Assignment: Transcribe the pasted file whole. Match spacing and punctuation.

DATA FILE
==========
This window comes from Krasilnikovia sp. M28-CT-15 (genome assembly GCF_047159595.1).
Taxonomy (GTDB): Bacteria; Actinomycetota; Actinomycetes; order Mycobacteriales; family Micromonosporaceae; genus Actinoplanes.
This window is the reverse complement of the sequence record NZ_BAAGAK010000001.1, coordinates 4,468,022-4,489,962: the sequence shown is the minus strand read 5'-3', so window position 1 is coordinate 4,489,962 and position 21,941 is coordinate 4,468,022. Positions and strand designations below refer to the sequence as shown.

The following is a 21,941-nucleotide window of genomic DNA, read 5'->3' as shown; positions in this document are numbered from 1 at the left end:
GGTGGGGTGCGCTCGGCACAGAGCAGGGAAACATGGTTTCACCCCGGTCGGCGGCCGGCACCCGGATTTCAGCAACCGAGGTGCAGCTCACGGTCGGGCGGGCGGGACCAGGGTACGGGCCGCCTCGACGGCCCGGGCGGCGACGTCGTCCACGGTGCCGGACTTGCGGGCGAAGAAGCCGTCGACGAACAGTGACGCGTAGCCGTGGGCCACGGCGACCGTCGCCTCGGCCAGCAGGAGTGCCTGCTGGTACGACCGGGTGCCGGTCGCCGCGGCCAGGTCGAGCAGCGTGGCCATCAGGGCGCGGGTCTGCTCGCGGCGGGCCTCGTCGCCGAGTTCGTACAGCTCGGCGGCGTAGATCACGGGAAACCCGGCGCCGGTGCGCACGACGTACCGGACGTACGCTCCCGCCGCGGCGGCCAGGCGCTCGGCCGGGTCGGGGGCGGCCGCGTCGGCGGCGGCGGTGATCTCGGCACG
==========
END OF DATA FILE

This window comes from Krasilnikovia sp. M28-CT-15 (genome assembly GCF_047159595.1).
Taxonomy (GTDB): Bacteria; Actinomycetota; Actinomycetes; order Mycobacteriales; family Micromonosporaceae; genus Actinoplanes.
This window is the reverse complement of the sequence record NZ_BAAGAK010000001.1, coordinates 4,468,022-4,489,962: the sequence shown is the minus strand read 5'-3', so window position 1 is coordinate 4,489,962 and position 21,941 is coordinate 4,468,022. Positions and strand designations below refer to the sequence as shown.

The following is a 21,941-nucleotide window of genomic DNA, read 5'->3' as shown; positions in this document are numbered from 1 at the left end:
GGTGGGGTGCGCTCGGCACAGAGCAGGGAAACATGGTTTCACCCCGGTCGGCGGCCGGCACCCGGATTTCAGCAACCGAGGTGCAGCTCACGGTCGGGCGGGCGGGACCAGGGTACGGGCCGCCTCGACGGCCCGGGCGGCGACGTCGTCCACGGTGCCGGACTTGCGGGCGAAGAAGCCGTCGACGAACAGTGACGCGTAGCCGTGGGCCACGGCGACCGTCGCCTCGGCCAGCAGGAGTGCCTGCTGGTACGACCGGGTGCCGGTCGCCGCGGCCAGGTCGAGCAGCGTGGCCATCAGGGCGCGGGTCTGCTCGCGGCGGGCCTCGTCGCCGAGTTCGTACAGCTCGGCGGCGTAGATCACGGGAAACCCGGCGCCGGTGCGCACGACGTACCGGACGTACGCTCCCGCCGCGGCGGCCAGGCGCTCGGCCGGGTCGGGGGCGGCCGCGTCGGCGGCGGCGGTGATCTCGGCACG